On the way home, I was still a little afraid that I would start bleeding again. I tried not to think about that. Instead, I thought about how God had answered my prayers, and what it had felt like to spend a day with Him, leaning on Him entirely for each experience. I hadn't experienced many days where God was my constant rock, and I was constantly leaning on Him. I had been praying for awhile that God would teach me to walk with Him moment by moment, and I guess that day was the beginning of an answer to that prayer. In obedience to the passage from Philippians I had quoted earlier that day, I thanked God--for taking care of me, for allowing this thing to happen to me.

Sleep deprived, weak from blood loss, still recovering from an intense labor, a little down from the drop in pregnancy hormones, and still a little fearful that I could start bleeding again, I went to bed in pretty bad physical and emotional shape. But I knew something for sure-I wasn't alone, and I did not have to operate alone. I remembered the words of the anesthesiologist--"When you feel the pressure, don't jerk away. Lean into me." I had definitely felt pressure that day, but instead of jerking away from the Lord, I leaned into Him. And He had provided everything I had needed.

One week after the incident, I recorded this in my journal:

"The Lord is faithful.
The Lord is good.
And I trust Him more today because of what happened a week ago."

That, in and of itself, makes all the blood, fear and needles worth it.

This day was the beginning of a habit that would become very important to my survival in the days that followed: exercise . . . . of my spiritual muscles. And God was good. He allowed me to start slow so that I wouldn't be crushed or obliterated by the weight of my troubles.

. . . . to be continued in Part 3 of 4: Sara Elizabeth

Weight: Part 1 of 4--A Birth Story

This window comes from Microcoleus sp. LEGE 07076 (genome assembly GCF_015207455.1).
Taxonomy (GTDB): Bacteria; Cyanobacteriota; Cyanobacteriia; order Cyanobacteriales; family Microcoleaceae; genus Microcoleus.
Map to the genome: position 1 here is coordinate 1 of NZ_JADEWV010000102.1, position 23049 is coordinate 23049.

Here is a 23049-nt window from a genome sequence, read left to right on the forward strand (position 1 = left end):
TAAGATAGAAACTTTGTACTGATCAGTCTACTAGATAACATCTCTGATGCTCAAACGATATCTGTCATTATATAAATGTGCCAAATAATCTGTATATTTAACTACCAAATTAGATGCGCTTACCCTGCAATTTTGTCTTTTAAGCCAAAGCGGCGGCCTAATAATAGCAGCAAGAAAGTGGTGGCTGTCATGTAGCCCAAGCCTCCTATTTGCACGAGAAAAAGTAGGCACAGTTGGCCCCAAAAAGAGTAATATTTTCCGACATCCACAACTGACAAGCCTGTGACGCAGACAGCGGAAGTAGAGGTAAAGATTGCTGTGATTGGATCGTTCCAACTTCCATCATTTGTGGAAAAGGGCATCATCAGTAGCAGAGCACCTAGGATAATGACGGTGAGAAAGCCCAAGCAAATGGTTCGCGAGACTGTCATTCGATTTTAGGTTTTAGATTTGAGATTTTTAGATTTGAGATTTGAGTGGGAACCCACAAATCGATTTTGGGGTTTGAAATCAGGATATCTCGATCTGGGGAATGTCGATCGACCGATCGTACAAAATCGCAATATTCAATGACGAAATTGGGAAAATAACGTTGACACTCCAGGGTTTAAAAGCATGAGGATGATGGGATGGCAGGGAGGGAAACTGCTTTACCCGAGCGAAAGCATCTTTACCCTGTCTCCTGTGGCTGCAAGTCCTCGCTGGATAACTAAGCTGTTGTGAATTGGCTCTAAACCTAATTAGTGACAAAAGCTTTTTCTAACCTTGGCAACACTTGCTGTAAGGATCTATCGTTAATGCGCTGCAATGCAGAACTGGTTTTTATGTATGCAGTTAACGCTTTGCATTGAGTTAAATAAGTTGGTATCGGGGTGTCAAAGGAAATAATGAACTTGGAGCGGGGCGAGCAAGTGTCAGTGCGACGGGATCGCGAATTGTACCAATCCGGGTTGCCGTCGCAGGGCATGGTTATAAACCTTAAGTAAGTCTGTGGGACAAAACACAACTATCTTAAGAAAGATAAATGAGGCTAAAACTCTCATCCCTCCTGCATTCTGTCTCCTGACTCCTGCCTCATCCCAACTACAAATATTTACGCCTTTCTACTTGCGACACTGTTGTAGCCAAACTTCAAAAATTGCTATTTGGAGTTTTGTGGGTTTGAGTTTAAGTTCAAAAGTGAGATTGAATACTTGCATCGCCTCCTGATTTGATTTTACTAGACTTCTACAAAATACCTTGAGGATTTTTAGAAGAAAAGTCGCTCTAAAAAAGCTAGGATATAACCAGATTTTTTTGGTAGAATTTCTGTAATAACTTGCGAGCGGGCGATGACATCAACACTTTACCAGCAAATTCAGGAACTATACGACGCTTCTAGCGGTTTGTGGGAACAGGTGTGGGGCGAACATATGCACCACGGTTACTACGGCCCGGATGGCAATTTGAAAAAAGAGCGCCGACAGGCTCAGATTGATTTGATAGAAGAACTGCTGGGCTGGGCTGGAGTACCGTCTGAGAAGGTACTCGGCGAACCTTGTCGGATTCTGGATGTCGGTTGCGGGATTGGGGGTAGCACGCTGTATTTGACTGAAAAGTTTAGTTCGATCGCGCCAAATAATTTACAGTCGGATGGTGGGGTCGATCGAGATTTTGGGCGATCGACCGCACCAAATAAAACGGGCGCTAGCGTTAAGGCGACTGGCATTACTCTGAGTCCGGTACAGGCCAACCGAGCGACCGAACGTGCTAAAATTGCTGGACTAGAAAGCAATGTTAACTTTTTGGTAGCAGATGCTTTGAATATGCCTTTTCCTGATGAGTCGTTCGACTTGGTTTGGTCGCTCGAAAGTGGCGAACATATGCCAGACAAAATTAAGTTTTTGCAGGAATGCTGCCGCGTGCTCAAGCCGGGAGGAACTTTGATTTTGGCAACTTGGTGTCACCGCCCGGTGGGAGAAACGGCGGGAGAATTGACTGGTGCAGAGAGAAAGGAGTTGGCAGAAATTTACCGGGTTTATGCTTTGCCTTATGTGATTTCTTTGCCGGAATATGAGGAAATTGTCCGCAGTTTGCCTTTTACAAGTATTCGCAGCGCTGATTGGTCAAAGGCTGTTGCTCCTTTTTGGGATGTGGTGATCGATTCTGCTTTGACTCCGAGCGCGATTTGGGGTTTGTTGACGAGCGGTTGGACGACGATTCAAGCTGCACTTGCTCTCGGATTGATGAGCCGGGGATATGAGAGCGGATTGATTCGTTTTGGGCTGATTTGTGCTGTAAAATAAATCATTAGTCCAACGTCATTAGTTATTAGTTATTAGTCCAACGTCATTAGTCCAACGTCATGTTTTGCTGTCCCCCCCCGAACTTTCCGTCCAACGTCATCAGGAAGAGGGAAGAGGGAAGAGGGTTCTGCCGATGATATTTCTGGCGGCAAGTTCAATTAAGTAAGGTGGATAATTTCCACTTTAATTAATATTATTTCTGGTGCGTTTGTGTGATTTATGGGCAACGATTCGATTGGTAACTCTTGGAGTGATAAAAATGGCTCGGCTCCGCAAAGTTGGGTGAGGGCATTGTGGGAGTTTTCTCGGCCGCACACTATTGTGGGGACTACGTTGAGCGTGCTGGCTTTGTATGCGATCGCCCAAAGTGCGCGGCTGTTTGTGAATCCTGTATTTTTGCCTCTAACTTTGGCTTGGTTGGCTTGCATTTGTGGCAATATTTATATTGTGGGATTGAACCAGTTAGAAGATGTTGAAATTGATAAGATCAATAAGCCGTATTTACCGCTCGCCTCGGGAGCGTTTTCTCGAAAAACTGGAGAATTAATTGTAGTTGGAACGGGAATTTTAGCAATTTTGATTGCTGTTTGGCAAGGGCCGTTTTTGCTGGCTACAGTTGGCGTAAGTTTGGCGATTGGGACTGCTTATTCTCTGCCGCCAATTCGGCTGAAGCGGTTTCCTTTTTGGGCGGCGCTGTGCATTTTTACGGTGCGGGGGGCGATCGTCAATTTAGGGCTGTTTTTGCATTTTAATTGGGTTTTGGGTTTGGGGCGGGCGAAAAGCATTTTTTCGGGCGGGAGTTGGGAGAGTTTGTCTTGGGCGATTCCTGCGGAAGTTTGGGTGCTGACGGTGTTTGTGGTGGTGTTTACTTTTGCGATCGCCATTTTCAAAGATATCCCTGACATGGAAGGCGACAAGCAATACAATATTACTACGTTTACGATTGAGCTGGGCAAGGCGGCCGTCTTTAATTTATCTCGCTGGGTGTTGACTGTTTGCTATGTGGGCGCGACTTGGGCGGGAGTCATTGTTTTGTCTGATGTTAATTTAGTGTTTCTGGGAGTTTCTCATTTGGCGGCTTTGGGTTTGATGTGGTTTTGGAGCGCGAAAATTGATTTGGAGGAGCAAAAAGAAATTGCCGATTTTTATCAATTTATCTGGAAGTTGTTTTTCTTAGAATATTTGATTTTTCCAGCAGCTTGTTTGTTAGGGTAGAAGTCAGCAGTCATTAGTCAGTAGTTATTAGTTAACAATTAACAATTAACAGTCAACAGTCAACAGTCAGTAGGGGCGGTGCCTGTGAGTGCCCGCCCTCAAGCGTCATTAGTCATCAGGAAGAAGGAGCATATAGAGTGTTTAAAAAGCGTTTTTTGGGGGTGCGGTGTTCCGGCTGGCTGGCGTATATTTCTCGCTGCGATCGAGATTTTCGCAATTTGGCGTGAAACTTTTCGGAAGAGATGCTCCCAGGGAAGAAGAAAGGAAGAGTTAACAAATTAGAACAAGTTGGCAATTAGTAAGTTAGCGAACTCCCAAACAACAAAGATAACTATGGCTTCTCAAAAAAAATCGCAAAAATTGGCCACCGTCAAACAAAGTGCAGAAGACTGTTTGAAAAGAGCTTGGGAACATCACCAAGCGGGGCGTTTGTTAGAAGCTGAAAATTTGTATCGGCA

"Therefore we do not lose heart. Even though our outward man is perishing, yet the inward man is being renewed day by day. For our light affliction, which is but for a moment, is working for us a far more exceeding and eternal weight of glory . . . . " --2 Corinthians 4:16-17

I last wrote three months ago. Since then, much has changed. My family has changed. A bright and beautiful new soul is with us. Micah is no longer an only child, but a very important big brother. Brandon is now responsible for the living of four. This responsibility has not been easy, which will be explained in a later post. He and I both are learning how to be good parents to two children, each child unique in personality and needs, each one dear and precious to our hearts and in the sight of God. My own life has taken several drastic changes, but I will get to that. My four part story begins with joyous circumstances, filled with hope, happiness and invaluable blessing! And yet, something was missing . . . . something I did not know was missing. Something I could not miss until I needed it in order to survive.


I was a bundle of nerves as Brandon and I approached the hospital. I hadn't slept well the night before, and had only managed a short nap that afternoon. It was midnight, and I knew my chances of being able to sleep on the stiff hospital bed to which I was soon to be strapped were slim. In my mind, it didn't matter terribly, for I was certain I would have this baby by early morning, and I could rest then. Boy, was I wrong . . . .

I was chained to my prison (I really hate those beds) by 12:45 a.m., and put on Pitocin at 1:30. I calculated that I should be in heavy labor by 5:00 a.m., and finished by 9. I was too excited to sleep. Brandon and Mom had no trouble snoozing away. I watched from the bed of torture a little enviously.
The night slowly dragged by, highlighted by an occasional visit from the nurse, the horrid blood pressure cuff going off every 15 minutes and contractions that were becoming increasingly regular, but not strong enough to do any good. I finally became bored with the monotony, and managed a brief snooze around 6:30 a.m. I awoke less than an hour later, feeling annoyed. I was behind schedule! I hate being behind schedule!

At 8:00 a.m., my OB came and broke my water, and gave me some highly undesirable news--I had not progressed all night long. She tweaked a few things for me so I could get going, told me I was good to get my epidural, and left. Remembering my labor with Micah, I immediately requested my epidural. I am not a fan of pain. During the hour I waited for the anesthesiologist, I became agitated. I felt that I couldn't stay on that bed a moment longer, much less on a heap of wet, chafing towels until the baby came . . . but I had to. I was no longer allowed to get up. My sweet Aunt Suzonne, a former OB nurse, came to my rescue. She changed out my towels, trying to get me comfortable. Even after this, I still wanted to call the whole thing off, and try again later. If only that had been an option. My contractions were getting stronger, I was soaking my towels again, and I really just wanted to scream from the irritation of it all. Instead, I prayed, remembering the Source of my help, and somehow managed to stay where I was without losing my mind.